For us Indians, one election has dominated our mind space over the past few months and will do so for the next two. It is the general election to select the members of the 16th Lok Sabha, which kicked off on Monday, April 7, and will continue in nine phases till May 12, with vote counting on May 16. Such preoccupation is entirely understandable, for many reasons. For starters, it is the "largest collective democratic act in history" so far, as The Economist put it. It is also likely to be a decisive poll in several ways to which I will revert later. In this column, I want to broaden the perspective to note that the Indian election, critically important though it is, is only one of at least four important elections in Asia occurring in the seven short weeks between end-March and mid-May. The other three could also have significant consequences for the future of Asia and merit our attention. These are the recent municipal elections in Turkey held on March 30; the presidential election in Afghanistan, which began on April 5; and the legislative election in Indonesia on April 9. A few words on each. Turkey's municipal elections on March 30, in which nearly 90 per cent of the 53 million electorate voted, came at a critical juncture in the country's recent history. Prime Minister Recep Erdogan and his Justice and Development Party (AKP) have ruled Turkey with strong parliamentary majorities won in three successive elections since 2002 (then 2007 and 2011). During this period, Mr Erdogan has presided over a rapidly growing economy - coupled, until recently, with substantial social and legislative reform. By 2012 Turkey had become a significant regional power, often cited as an exemplar of moderate, democratic, modernising Islam, especially for the autocratic regimes of North Africa and West Asia. In the past couple of years, the bright sheen of the "Turkish model" has dimmed. Economic growth slowed sharply as external and internal imbalances grew. The rift between cosmopolitan, Westernised Turkey (centred around Istanbul and the west coast) and the AKP's Anatolia hinterland widened, and Mr Erdogan's earlier alliance with the Gulenists (followers of the Pennsylvania-based Sunni cleric Fethullah Gulen) fell apart. Popular protests, like those in Istanbul's Taksim Square last summer, mounted in tandem with growing revelations of corruption and malfeasance in government, leading to resignations of key ministers. The Erdogan government responded with large-scale transfers of allegedly Gulenist judges, prosecutors and police officers and clamped down on the media, including social media. Against this turbulent background, Mr Erdogan made the March 30 municipal elections a vote of confidence in his leadership. His gamble paid off. The AKP won the majority of cities and towns, including Istanbul and Ankara, and notched up a 45 per cent vote share compared to 28 per cent for the Kemalist, secular Republican Party and 18 per cent for the Nationalist Action Party. Moreover, the AKP's vote share reflected a marked increase over its 39 per cent share in the 2009 municipal elections. Ironically, this victory in the democratic contest could strengthen the government's increasingly authoritarian approach. Mr Erdogan's victory speech promised an unrelenting battle against the Gulenists. The economy remains troubled, with the lira having depreciated by a quarter in the past year.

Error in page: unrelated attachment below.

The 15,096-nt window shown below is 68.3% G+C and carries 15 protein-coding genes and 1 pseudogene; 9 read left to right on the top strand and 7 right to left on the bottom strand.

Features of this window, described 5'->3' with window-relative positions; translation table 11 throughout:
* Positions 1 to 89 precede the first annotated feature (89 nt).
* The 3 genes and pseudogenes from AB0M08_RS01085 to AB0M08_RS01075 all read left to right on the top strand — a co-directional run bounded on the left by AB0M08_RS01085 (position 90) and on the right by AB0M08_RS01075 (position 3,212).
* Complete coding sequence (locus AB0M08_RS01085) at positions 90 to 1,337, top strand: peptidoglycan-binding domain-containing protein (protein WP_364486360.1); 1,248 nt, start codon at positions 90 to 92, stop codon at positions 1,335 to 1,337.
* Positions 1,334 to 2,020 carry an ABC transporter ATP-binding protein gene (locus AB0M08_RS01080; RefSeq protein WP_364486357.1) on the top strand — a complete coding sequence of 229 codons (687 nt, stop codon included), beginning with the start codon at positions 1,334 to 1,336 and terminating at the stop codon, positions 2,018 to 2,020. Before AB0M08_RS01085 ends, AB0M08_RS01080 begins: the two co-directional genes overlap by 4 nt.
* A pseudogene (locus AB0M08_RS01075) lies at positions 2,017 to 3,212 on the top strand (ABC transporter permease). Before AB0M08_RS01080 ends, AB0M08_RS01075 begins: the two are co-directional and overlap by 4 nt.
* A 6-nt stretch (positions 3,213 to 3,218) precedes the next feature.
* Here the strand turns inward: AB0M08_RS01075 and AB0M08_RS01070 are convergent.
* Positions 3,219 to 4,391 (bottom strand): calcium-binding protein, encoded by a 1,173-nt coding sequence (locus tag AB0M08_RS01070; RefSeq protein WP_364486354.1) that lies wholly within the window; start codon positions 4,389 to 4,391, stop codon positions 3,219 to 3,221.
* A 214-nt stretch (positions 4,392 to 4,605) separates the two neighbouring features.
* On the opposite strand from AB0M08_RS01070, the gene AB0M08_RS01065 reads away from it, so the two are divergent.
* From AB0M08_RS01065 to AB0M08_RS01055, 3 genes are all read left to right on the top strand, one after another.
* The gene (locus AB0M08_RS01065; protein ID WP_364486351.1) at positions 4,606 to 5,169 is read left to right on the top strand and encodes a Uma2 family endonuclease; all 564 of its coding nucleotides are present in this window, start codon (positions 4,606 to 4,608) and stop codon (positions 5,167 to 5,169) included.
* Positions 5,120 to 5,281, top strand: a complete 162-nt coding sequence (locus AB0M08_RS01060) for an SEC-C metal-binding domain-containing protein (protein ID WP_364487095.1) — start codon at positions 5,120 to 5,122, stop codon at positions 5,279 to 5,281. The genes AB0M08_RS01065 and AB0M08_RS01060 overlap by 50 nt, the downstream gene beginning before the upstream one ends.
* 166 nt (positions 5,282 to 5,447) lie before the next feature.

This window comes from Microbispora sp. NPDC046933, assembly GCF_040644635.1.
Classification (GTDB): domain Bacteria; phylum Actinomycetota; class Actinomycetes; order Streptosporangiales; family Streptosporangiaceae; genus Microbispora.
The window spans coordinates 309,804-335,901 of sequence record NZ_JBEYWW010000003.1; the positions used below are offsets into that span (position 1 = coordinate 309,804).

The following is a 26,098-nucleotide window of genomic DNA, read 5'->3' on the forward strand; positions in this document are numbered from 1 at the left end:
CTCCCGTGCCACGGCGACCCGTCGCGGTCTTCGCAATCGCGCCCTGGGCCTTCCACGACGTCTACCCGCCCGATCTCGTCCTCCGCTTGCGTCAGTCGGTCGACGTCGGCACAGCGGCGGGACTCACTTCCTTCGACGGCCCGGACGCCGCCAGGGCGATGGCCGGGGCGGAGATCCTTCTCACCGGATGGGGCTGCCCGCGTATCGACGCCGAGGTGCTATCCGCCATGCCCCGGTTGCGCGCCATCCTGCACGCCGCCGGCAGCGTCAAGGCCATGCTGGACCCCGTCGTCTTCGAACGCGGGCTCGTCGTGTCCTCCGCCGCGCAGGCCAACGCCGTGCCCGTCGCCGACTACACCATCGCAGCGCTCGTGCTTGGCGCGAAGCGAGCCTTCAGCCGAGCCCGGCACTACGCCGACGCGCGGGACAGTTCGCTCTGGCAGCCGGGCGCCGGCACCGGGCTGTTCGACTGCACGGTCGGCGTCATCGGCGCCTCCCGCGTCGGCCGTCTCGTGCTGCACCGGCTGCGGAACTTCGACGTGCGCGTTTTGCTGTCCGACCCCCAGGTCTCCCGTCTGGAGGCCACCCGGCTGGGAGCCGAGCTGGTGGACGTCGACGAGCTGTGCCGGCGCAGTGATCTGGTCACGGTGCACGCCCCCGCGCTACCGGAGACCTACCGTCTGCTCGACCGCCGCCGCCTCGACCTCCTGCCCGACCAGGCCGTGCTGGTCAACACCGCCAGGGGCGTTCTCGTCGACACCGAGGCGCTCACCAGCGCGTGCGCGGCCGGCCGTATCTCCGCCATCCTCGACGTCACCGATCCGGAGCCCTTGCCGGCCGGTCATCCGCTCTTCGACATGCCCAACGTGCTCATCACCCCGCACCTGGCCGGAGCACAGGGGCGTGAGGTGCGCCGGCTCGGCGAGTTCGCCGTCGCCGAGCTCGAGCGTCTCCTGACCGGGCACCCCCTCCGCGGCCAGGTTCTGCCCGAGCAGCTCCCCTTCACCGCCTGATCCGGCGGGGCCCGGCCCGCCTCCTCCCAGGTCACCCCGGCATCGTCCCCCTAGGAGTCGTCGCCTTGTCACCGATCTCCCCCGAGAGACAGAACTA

Mr Erdogan is likely to seek the presidency in the August elections and the AKP may continue to rule Turkey. But unity and inclusiveness look elusive at present, probably weakening the earlier appeal of the "Turkish model" to both investors and political players. Nearer to home, on April 5, Afghanistan held its first presidential election in which the incumbent, Hamid Karzai, did not figure as a candidate. Despite widespread threats and numerous pre-election attacks by Taliban groups, the actual polling seems to have gone remarkably well in most areas of the country, with the exception of the south and southeast, where Taliban presence is strong. For the country as a whole, preliminary estimates put the turnout at around 60 per cent of the 12 million eligible resident voters - which is surprisingly high, given the serious hazards to safety and the closure of about a seventh of the polling booths, mostly in the south and southeast. Early reports suggest the two leading candidates are former finance minister Ashraf Ghani Ahmadzai, a Pashtun, with Abdul Rashid Dostum, an Uzbek, as his vice-presidential running mate; and former foreign minister Abdullah Abdullah, a Tajik, with Mohammed Mohaqeq, a Hazara, as his running mate. Mr Abdullah had run against Mr Karzai in 2009, but dropped out alleging large-scale voter fraud. Both candidates have publicly expressed their opposition to a complete pull-out of US forces in 2014 (the "zero option" favoured by Mr Karzai) and both have accused Pakistan of aiding the Taliban. Preliminary results are expected to be announced by the last week of April and final results by mid-May. Counting is complicated by the eligibility of a very sizable diaspora of Afghans overseas. If no candidate wins at least 50 per cent of the votes cast, then a run-off poll has to be conducted around end-May. This is a likely outcome, suggesting that the possibilities for destabilisation by Taliban forces in the intervening period or on the second polling day remain high. Still, so far so good. On April 9, the fourth most populous nation in the world, Indonesia, with about 250 million inhabitants dwelling in about 900 islands, goes to the polls. The key here is performance in the lower House (DPR), since nomination for the presidential election, due in July, requires that the nominee's party should win either a minimum of 20 per cent of the seats in the DPR or at least 25 per cent of the popular vote in the legislative elections. The presidential election is falling due because the second and final term of the current incumbent, Susilo Bambang Yudhoyono, is due to end. According to opinion polls, the current front runner in the DPR stakes is the Indonesian Democratic Party of Struggle (PDI-P), which, until recently, was headed by Sukarno's daughter, Megawati Sukarnoputri. Last month she stepped aside and anointed the popular governor of Jakarta, Joko Widodo (nicknamed Jokowi), as the PDI-P's candidate for president. According to opinion polls, he is the front runner both for securing the most seats in the DPR for his party and for winning the presidential election in July. Assuming this happens, the difference this will make to the current domestic and foreign policies of the largest member nation of the Association of Southeast Asian Nations (Asean) is not at all clear. Time will no doubt tell. Back to India and the greatest electoral show of them all. According to the most recent opinion polls, the Bharatiya Janata Party (BJP), led by Narendra Modi, is likely to win over 200 seats and the pre-poll alliance of the National Democratic Alliance may win around 240 seats, bringing the magic figure of 272 well within sight through post-poll alliances. Meanwhile, the Congress may struggle to get a hundred seats. If anything like this happens, it would constitute a resounding victory for the BJP and a rout of the Congress. It would also likely spell the effective end of the Nehru-Gandhi dynasty that has ruled independent India for over two-thirds of its existence. These are pretty decisive outcomes for a general election. Let's see what actually happens!
The writer is honorary professor at Icrier and former chief economic adviser to the government of India. These views are personal